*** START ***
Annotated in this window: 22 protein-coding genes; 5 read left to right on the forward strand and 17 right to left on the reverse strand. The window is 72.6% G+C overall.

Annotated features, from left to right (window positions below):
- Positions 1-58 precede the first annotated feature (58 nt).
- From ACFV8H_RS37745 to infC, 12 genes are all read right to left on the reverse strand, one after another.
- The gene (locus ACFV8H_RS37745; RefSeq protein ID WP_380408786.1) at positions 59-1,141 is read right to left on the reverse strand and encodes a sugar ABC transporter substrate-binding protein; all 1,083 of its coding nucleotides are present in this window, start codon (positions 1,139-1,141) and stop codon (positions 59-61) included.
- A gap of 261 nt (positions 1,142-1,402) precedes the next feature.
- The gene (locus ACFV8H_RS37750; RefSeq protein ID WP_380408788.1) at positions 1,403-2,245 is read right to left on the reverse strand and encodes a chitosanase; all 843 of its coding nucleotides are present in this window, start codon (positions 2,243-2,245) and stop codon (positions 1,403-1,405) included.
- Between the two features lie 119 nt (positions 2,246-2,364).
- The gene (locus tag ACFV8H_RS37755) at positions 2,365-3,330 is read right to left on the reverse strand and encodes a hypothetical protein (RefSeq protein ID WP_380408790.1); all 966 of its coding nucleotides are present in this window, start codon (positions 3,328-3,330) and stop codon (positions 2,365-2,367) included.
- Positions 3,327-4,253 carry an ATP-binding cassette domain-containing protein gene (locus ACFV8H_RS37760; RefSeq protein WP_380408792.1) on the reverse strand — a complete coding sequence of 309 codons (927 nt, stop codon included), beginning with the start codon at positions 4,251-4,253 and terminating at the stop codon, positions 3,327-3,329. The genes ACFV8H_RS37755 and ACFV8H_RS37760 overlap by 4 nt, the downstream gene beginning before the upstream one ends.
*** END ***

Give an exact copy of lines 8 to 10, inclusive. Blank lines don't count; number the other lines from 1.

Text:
- Between the two features lie 119 nt (positions 2,246-2,364).
- The gene (locus tag ACFV8H_RS37755) at positions 2,365-3,330 is read right to left on the reverse strand and encodes a hypothetical protein (RefSeq protein ID WP_380408790.1); all 966 of its coding nucleotides are present in this window, start codon (positions 3,328-3,330) and stop codon (positions 2,365-2,367) included.
- Positions 3,327-4,253 carry an ATP-binding cassette domain-containing protein gene (locus ACFV8H_RS37760; RefSeq protein WP_380408792.1) on the reverse strand — a complete coding sequence of 309 codons (927 nt, stop codon included), beginning with the start codon at positions 4,251-4,253 and terminating at the stop codon, positions 3,327-3,329. The genes ACFV8H_RS37755 and ACFV8H_RS37760 overlap by 4 nt, the downstream gene beginning before the upstream one ends.